Formula 1‘s Managing Director of Motorsports, Ross Brawn, has said that existing engine suppliers in the sport are well aware they can’t “shut the door” on new manufacturers joining, but agrees that a compromise must be made if a new supplier is to make an appearance on the grid in 2021.
Brawn was hit with the news that no new manufacturers will be allowed to enter into the sport before the rules overhaul in 2021; this in turn resulted in the current suppliers forcing rule-makers to keep the current technical regulations related to engines.
Brawn is adamant that improvements will be made in order to better “the sporting direction” – these changes are thought to be introducing more standardised parts, as well as trying to improve the sound of the engines – he adds that the current engine problem has been made easier as a result of there being no serious interest from new companies.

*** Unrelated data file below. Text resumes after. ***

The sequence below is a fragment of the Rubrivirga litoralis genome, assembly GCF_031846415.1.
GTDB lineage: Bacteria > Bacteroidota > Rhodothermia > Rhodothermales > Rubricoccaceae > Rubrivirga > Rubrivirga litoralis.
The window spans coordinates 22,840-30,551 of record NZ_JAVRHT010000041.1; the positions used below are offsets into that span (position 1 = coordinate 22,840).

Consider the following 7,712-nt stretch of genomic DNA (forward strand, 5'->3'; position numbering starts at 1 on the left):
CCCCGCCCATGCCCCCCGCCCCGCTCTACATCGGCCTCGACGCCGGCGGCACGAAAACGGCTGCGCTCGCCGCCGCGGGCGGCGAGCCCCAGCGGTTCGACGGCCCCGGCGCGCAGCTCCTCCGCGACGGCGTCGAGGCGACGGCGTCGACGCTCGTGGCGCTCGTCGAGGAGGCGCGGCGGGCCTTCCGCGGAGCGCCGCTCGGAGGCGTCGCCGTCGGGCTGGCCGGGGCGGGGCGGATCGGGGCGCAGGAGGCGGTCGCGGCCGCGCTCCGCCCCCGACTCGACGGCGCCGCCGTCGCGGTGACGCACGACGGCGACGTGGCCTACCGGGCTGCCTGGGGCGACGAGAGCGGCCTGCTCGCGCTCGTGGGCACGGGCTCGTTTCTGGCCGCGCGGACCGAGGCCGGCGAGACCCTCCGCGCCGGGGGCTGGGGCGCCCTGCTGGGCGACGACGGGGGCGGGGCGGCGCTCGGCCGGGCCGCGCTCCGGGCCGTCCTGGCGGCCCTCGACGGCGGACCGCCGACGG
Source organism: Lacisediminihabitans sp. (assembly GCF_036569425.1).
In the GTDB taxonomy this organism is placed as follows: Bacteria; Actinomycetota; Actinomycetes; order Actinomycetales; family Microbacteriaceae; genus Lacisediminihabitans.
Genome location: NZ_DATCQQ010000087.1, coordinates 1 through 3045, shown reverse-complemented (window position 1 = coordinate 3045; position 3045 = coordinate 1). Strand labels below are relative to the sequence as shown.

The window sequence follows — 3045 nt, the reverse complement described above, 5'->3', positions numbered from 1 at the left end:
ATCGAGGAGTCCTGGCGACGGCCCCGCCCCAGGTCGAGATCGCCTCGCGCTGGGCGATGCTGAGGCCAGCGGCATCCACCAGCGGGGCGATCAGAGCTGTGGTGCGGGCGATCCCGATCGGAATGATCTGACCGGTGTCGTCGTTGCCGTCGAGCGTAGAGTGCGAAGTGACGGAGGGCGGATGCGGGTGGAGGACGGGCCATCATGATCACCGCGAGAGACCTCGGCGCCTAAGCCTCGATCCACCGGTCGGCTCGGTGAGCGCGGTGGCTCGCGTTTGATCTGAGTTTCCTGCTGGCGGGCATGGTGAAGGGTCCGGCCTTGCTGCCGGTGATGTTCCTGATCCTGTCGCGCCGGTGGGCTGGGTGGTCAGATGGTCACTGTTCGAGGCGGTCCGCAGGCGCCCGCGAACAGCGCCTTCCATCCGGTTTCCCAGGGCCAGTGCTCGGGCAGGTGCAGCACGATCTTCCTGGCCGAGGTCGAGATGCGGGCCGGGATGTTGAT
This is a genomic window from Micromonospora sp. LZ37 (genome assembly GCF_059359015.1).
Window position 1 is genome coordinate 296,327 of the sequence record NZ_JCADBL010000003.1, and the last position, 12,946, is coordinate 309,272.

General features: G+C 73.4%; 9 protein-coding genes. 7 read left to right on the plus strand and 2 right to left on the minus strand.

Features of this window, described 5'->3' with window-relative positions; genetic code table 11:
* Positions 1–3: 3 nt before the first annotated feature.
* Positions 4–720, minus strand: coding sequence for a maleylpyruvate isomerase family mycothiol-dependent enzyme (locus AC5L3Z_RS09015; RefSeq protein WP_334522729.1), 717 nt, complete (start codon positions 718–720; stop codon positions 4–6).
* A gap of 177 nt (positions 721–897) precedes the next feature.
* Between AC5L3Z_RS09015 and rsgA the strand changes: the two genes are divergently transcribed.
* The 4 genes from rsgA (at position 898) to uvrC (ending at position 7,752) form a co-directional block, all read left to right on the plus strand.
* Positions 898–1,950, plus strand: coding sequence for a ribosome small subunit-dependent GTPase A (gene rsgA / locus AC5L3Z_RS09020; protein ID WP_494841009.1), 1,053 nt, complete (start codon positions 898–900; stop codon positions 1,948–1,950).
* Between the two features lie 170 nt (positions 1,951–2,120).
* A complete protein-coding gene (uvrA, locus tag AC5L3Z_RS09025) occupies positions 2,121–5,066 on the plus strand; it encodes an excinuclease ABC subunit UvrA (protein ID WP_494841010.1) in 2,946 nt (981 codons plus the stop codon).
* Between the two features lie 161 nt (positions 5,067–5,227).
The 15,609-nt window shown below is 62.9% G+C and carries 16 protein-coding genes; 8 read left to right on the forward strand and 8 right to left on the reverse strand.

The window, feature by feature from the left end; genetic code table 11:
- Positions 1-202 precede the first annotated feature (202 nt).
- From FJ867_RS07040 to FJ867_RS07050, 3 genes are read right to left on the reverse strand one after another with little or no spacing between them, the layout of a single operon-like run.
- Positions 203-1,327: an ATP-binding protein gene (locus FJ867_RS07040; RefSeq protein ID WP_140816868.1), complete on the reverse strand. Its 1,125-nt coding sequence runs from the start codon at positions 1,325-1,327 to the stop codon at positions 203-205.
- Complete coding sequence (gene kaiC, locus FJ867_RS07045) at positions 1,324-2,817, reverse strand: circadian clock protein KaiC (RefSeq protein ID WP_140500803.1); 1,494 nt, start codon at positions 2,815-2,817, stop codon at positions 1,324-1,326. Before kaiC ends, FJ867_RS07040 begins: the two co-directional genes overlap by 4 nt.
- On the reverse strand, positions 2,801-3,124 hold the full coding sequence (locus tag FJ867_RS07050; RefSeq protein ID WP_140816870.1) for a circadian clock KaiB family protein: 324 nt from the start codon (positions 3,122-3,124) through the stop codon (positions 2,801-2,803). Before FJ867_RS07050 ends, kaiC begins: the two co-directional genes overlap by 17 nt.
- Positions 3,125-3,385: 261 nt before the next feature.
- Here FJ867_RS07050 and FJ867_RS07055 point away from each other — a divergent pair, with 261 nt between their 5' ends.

Speaking to Formula 1.com, Brawn said: “The drawbridge has been pulled up and the existing suppliers don’t want anyone else to come in.
“We have found a compromise. There are regulations coming out which would mean that new entrants would get support from current entrants. There will be components and technology which will have be shared if requested.”
Brawn said that the planned changes are not dramatic, but there are a step in the direction of where they want the sport to go.
“It is not quite such a radical change that we were proposing, but still quite a good step in the right direction and there are some nice changes in the way the driver has to manage the engine, which I think goes a long way in the sporting direction.
“There has to be a recognition from the existing manufacturers that they can’t shut the door behind them. If we start to get serious interest from another manufacturer or supplier, they have to cooperate to find ways of helping that manufacturer into F1.”